Two Body Paragraphs on Strategies

One strategy used was the idea of logos to show how social media outlets like Google and Facebook exploit human nature, creating addictive behaviors.  For example, McNamee states that, “A 2013 study found that average consumers check their smartphones 150 times a day. And that number has probably grown. People spend 50 minutes a day on Facebook. Other social apps such as Snapchat, Instagram and Twitter combine to take up still more time.”  This strategy of logos works here because it sets up the idea of how harmful this could be, and allows for the audience to become aware as to how this could be a bad part of social media.  The big Internet companies are more so able to influence since they keep a personal profile on you due to your use of their platforms. After realizing a fact like this as a reader who uses social media, you are now more easily convinced to believe what McNamee has to say.  The use of logos in this article is an excellent choice because the audience will always be more easily persuaded when what the author has to say is backed up by facts. Since most of us in today’s society use social media, these facts will be more personal and relatable, and will actually have an impact on our ways of thinking.  Logos for McNamee’s argument is well used and establishes a great amount of compelling evidence as to why social media is not always a good thing, and will actually create addictive behaviors in humans.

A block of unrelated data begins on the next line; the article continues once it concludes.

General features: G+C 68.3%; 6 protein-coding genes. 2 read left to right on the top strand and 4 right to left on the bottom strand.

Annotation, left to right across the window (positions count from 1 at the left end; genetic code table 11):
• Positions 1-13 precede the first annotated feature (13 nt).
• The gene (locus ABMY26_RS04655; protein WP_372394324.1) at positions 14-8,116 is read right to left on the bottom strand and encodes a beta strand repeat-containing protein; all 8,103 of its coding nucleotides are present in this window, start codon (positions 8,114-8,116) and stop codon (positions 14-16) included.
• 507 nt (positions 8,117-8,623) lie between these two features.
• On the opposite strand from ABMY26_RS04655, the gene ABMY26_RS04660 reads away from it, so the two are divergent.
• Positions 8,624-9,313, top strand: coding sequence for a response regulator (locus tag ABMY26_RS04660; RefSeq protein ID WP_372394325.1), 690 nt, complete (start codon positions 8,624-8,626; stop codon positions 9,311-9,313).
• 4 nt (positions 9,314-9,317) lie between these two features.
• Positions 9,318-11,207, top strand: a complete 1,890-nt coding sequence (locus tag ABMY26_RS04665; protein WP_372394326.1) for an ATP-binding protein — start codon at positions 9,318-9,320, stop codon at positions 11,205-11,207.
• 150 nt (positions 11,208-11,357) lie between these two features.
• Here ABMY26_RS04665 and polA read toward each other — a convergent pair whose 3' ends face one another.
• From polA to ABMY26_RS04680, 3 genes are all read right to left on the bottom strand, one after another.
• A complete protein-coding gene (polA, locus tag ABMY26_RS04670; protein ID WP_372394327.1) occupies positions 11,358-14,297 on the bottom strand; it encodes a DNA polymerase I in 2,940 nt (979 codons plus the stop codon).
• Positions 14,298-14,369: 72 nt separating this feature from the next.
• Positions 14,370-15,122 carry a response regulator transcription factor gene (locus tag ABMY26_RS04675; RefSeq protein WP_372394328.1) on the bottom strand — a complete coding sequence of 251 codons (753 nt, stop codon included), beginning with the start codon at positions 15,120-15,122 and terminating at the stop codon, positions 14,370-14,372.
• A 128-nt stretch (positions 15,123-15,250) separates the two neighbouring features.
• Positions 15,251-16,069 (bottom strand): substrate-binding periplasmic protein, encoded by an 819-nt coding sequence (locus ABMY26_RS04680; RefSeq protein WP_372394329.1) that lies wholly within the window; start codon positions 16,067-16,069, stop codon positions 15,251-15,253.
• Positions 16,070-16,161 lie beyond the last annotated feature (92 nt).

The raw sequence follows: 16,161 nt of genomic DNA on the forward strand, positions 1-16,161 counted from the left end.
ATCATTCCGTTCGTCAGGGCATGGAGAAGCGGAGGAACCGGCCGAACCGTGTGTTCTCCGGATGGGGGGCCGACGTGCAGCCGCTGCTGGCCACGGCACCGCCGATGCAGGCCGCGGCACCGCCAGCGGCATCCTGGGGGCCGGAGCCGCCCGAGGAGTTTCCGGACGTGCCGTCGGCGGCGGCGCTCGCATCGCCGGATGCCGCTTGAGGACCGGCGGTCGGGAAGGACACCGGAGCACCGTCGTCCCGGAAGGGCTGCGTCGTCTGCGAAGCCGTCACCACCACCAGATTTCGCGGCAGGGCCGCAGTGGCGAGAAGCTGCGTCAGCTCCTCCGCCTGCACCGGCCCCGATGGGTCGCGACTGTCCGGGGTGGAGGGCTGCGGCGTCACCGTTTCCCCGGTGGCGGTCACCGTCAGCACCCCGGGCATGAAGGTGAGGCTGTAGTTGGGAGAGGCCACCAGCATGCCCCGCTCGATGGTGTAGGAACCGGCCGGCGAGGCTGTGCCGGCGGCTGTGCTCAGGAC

Another strategy used by McNamee throughout the text was the use of analogies when it came to the idea presented that human beings have many natural tendencies that need to be monitored in the context of modern life.  For example, McNamee uses the analogy that, “our craving for fat, salt and sugar, which served us well when food was scarce, can lead us astray in an environment in which fat, salt and sugar are all too plentiful and heavily marketed to us. So too our natural curiosity about the unknown can lead us astray on a website that leads us too much in the direction of lies, hoaxes and misinformation.”  McNamee is comparing the craving of fat, salt, and sugar in our society due to how it is presented to us to the idea that we will be curious while on the Internet and will stumble across a wide area that we are not too familiar with. This analogy works here in the text because everyone is familiar with how good salt and sugar is, yet how bad it could be to your health. This will help the audience to understand how websites use this same thinking.  Once your curiosity takes over, you will be drawn to the unknown that you feel is a good idea to look at, when in reality could be bad due to how many lies and misinformation there are all over the Internet. After looking at this analogy and realizing that this analogy is something you relate to as a reader, you will now be more easily persuaded to agree with McNamee and think about if you have ever been in this situation, which many of us could say we have.  Also, McNamee states that, “YouTube has created a restaurant that serves us increasingly sugary, fatty foods, loading up our plates as soon as we are finished with the last meal. Over time, our tastes adjust, and we seek even more sugary, fatty foods, which the restaurant dutifully provides. When confronted about this by the health department and concerned citizens, the restaurant managers reply that they are merely serving us what we want.”  This is another example of an analogy used in the text.  This analogy relates directly with the last one, both having to do with sugar and fat.  Websites that are used by many in our society today, like Youtube, use this thought that it is good to continue to feed their community with the things that they feel will draw them to come back to their site, no matter if it is good or bad.  Again this is an analogy that us as an audience could relate to, and actually is a bit scary how easy it is for these large websites, that are a go-to for many, to radicalize billions of people. Analogies in this text work great to help persuade and clarify the argument McNamee is attempting to make.


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